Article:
Underlying mechanisms that explain why the timing of GWG could play a role in offspring fat development remain elusive. Excess weight gained early-on may confer obesity risk via a programming effect. Early pregnancy weight is largely composed of fat33 which results in a concomitant increase in nutrient availability for fetal growth. Alternatively, exposure to later GWG may directly contribute to the overall bodyweight of the fetus.2 Limited evidence from animal models found that excess GWG in later pregnancy led to dysregulation of offspring adipocytes resulting in fat accretion, even though total GWG was within the recommended range.34 Fetal adipose tissue formation is a multi-step process involving the conversion of precursor cells into adipocytes that takes place between the 14th and 24th weeks of gestation.35,36 It is possible that gaining excess gestational weight in the same time frame as fetal adipogenesis would enhance the differentiation of adipocyte precursor cells into adipocytes through epigenetic mechanisms,37 resulting in adipose tissue expansion in offspring. Our analysis showed that GWG in mid-pregnancy (from 15 to 32 weeks’ gestation) was associated with several adiposity outcomes at birth and 5 years. Findings were similar after we excluded women with overweight, which suggests that mid-pregnancy weight gain is associated with offspring clinical outcomes, irrespective of maternal pre-pregnancy BMI. The AVON study found similar results in the same window of pregnancy, but only among women who gained above the weekly IOM recommendations.6 Further studies are needed to confirm and extend our findings with larger and more diverse maternal/child cohorts.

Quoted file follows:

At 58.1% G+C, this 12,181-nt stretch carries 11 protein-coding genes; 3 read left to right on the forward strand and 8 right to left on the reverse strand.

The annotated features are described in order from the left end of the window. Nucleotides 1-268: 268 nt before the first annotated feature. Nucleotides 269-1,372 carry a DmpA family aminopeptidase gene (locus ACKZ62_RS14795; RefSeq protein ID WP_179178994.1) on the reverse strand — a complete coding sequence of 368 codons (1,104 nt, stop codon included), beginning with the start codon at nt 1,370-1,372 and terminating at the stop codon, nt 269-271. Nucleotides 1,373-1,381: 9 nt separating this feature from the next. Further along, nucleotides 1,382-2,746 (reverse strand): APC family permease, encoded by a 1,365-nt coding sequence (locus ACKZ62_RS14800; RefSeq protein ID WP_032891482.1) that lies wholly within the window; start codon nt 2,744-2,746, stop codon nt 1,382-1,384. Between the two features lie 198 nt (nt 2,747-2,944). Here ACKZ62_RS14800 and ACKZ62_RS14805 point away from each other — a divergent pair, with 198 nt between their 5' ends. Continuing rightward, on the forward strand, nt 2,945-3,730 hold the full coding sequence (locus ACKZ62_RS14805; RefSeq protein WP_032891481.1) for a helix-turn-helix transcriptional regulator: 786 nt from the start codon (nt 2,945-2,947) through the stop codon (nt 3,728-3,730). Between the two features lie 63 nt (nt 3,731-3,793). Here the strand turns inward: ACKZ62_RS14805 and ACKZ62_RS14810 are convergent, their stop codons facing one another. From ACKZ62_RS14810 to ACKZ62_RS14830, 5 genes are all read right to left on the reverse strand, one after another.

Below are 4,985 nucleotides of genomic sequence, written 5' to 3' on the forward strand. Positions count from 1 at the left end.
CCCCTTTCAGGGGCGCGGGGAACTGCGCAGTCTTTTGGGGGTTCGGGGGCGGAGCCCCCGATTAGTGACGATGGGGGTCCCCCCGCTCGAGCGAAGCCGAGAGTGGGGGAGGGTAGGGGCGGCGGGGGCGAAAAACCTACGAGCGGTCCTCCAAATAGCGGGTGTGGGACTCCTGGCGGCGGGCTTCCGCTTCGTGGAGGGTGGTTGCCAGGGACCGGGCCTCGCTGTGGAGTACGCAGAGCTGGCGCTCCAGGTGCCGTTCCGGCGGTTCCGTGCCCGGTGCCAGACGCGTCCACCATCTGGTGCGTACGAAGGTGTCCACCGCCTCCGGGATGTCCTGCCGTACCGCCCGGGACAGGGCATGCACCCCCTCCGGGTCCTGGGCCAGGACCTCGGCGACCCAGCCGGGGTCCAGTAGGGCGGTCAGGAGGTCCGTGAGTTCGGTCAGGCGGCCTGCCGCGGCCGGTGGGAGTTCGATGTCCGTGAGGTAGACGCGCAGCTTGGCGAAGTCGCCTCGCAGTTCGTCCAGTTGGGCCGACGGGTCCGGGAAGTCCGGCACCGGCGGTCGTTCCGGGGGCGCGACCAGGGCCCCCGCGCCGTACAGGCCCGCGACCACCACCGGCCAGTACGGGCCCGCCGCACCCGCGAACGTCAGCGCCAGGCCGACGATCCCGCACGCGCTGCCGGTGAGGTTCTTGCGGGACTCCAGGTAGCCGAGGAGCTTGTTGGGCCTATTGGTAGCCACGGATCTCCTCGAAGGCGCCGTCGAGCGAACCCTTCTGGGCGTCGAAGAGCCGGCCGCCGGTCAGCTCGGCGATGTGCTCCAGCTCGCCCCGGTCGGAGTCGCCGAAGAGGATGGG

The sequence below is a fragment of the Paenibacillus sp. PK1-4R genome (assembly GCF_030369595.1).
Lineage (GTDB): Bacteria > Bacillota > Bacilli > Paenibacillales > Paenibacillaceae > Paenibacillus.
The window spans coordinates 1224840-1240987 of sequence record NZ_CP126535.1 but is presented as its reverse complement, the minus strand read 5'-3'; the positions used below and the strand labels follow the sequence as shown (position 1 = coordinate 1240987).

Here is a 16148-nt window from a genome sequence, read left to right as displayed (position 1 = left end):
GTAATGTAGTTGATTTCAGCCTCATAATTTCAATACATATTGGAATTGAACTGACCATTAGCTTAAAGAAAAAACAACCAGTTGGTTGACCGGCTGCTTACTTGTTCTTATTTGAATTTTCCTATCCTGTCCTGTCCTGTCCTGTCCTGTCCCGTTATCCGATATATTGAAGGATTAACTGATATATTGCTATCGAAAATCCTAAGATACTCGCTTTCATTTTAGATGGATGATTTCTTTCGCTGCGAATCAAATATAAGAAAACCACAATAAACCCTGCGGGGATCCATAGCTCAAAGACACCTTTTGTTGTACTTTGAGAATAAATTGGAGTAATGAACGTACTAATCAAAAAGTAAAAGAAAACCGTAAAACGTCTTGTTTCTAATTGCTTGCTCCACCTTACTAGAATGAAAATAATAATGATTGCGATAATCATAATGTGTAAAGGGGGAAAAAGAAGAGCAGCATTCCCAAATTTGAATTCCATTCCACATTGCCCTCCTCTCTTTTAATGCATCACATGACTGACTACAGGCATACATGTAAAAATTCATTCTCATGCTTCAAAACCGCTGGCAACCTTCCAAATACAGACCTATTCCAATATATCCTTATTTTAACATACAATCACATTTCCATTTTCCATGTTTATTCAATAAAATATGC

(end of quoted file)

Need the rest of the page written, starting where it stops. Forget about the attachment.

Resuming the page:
Both pre-pregnancy BMI and excess GWG have been identified as modifiable risk factors of obesity in children.2 Many studies consider these two determinants as independent variables when investigating childhood adiposity outcomes. However, it is poorly understood how they interact to compound offspring obesity risk, and researchers have reported a combined effect of pre-pregnancy BMI and GWG on offspring growth.8,10,11,13,14,15,38,39,40,41 We found no evidence that pre-pregnancy BMI in our non-obese cohort amplified the effect of total GWG on offspring adiposity outcomes, which is in agreement with others.12,42 However, it is plausible that effects are more apparent in women who either begin their pregnancies with obesity, gain weight considerably above the IOM recommendations, or experience a combination of both.13,14,15,39,40 High pre-pregnancy BMI is a strong predictor of excessive weight gain in pregnancy.43 Notably, pregnant women who gain in excess have a higher likelihood of postpartum weight retention, thus beginning their next pregnancy with an even higher BMI.44 This promotes an intergenerational cycle of obesity and emphasizes the importance of addressing maternal determinants of offspring obesity risk as early as the pre-conception period. Thus, the compounded effect of pre-pregnancy BMI and GWG should also be taken into account when communicating the importance of avoiding excess weight gain among pregnant women, particularly for those who start their pregnancies with overweight/obesity.